|1841 census of Mancetter|
John’s eldest child, Edward Swinfield, baptised in 1834 at Mancetter church, Warwickshire, was with his family at the time of the 1841 census but was not living with them just before they left these shores. He did not go with his family for some reason and the £10 advance paid for his travel was refunded in 1856 on the grounds that he was “unable to emigrate”. What became of him when he was stayed behind? It is clear that he married Emily Rowley on 13th December 1866 at Atherstone. What happened to him then? Thereby hangs another mystery!
|Marriage of Edward Swinfield in 1866|
Six current members of the Swinfield Genealogy & DNAGroup can trace their immediate ancestry back to George Alfred Swinfield and Naomi Henshaw who married in Leicester Register Office on 30th December 1916. The groom was then serving as a driver in the army during WWI and living in Fulham, London. He recorded his father as Edward Swinfield, boot repairer. The witnesses to the ceremony were Frederick Alexander and Florence Gertrude Swinfield. It would appear that these were his brother and sister-in-law although no reference to their union can be found in the national marriage indexes for
England and . Frederick Alexander died in 1968, aged 80, and Florence in 1972, both in the Leicester district. She was born on 1st July 1889. Wales
George Alfred was born, according to the informant of his death in 1970, on 1st January 1888. Were he and Frederick twins? If so, neither of their births appears in the indexes of that time. Several members of the family have been told the story that there were twins, that their original surname was Higginbotham and that they had been “adopted” by the Swinfields. Amazingly, neither boy was registered under any variant of that surname either and they cannot be found in any census taken from 1891 to 1911.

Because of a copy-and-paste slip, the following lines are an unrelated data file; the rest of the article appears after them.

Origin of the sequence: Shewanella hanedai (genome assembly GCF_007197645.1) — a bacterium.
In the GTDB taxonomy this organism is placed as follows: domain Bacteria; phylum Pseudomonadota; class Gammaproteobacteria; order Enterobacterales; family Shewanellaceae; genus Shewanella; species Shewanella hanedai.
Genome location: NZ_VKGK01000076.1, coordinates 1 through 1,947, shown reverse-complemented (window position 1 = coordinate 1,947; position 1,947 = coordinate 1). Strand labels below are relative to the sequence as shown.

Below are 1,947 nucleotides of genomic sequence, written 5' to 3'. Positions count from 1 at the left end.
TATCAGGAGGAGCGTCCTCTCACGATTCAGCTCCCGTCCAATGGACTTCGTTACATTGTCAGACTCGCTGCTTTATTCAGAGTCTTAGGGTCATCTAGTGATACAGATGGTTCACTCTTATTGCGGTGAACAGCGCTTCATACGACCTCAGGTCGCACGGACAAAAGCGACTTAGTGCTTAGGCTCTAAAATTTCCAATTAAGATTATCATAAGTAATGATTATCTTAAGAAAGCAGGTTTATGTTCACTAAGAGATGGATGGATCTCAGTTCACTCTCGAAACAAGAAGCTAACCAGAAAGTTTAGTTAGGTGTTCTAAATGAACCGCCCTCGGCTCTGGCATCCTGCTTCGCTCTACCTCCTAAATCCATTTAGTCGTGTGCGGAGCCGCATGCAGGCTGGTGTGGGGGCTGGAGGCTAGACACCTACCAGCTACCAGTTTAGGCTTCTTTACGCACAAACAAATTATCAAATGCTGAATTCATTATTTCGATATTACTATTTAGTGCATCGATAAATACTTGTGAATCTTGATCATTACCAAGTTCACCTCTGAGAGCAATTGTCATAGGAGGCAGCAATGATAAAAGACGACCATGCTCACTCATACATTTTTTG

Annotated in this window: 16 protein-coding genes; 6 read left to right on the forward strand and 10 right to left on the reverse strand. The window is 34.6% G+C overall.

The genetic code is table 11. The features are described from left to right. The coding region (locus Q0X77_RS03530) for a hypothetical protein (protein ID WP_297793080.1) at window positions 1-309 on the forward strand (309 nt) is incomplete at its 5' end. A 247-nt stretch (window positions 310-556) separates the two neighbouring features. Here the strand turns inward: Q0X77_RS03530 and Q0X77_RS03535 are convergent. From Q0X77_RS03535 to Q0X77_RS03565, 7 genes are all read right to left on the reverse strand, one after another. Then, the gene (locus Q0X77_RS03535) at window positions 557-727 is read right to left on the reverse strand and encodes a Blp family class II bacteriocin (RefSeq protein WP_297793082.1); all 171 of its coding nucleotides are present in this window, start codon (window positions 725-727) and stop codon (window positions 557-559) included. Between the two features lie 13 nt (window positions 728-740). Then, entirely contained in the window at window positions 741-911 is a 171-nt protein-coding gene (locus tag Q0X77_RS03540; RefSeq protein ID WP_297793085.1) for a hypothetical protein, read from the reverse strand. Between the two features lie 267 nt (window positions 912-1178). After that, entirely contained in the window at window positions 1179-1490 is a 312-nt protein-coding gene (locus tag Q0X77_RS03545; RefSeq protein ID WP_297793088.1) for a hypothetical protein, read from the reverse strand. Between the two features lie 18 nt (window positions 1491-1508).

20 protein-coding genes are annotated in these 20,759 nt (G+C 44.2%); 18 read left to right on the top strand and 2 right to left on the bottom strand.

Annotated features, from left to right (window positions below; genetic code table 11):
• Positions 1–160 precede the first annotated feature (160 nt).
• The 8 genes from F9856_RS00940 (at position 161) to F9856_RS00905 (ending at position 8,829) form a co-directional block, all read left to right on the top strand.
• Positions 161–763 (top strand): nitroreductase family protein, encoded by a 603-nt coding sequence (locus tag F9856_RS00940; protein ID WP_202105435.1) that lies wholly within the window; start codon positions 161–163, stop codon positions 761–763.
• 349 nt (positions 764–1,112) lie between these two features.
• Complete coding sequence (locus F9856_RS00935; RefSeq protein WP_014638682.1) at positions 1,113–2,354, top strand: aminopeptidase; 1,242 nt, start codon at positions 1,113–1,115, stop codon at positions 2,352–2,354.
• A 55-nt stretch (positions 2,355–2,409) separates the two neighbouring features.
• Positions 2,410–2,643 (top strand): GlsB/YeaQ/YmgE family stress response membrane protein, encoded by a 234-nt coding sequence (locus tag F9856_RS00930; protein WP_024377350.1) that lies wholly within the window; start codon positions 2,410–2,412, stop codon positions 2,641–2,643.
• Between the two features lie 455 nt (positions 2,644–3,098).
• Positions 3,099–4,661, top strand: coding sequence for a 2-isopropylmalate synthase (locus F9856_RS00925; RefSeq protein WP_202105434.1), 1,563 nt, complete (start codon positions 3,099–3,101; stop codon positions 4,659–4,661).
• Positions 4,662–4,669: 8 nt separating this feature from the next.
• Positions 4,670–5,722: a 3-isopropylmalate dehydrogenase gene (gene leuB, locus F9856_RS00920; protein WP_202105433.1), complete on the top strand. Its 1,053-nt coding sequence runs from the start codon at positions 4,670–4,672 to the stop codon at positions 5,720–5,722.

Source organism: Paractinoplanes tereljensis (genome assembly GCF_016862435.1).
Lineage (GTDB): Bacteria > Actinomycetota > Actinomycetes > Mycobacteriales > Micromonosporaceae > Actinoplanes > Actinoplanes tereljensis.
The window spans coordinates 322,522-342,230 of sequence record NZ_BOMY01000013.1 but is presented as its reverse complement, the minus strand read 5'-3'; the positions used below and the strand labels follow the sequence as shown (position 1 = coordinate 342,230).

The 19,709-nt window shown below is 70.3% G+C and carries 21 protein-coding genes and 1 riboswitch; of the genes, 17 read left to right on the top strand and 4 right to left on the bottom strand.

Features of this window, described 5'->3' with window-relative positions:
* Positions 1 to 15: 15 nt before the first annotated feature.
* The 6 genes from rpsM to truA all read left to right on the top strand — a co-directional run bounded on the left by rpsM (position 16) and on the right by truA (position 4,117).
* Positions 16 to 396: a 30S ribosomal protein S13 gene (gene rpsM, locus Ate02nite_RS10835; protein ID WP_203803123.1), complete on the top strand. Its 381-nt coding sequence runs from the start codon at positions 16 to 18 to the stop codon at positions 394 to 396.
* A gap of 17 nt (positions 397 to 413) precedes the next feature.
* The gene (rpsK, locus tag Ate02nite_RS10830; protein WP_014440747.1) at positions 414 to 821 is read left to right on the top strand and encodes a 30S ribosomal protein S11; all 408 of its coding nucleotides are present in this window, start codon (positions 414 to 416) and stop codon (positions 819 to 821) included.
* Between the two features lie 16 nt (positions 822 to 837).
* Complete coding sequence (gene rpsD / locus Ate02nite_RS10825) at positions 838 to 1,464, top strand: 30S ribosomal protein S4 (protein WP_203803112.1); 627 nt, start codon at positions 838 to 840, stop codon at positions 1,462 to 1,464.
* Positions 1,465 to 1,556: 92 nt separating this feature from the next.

Edward Swinfield, who George Alfred acknowledged as his father, does not appear in any census after 1841 and there is no death for him. Where was he before and after his marriage in 1866? Emily, his wife, can be traced through each of the censuses of 1881 to 1911, continually stating that she was a widow. What had become of her husband? If he was dead by as early as 1881, how could he be the father of the twins born in 1888? Emily did have two children who lived with her in 1881. Both had been born at St Kitts in the West Indies. Why had she been there shortly after her marriage? What had taken Edward there and did he return? The marriage record of 1866 would appear to show him to be a planter. Was that what took him to the other side of the
|1891 census for Emily Swinfield and her two children|
Are the English members of Family 4, like myself, not “proper” Swinfields, bearing the surname but not having ancestors who were true descendants of whoever assumed the name way back in the past? Genetic tests may again answer many of these unresolved questions!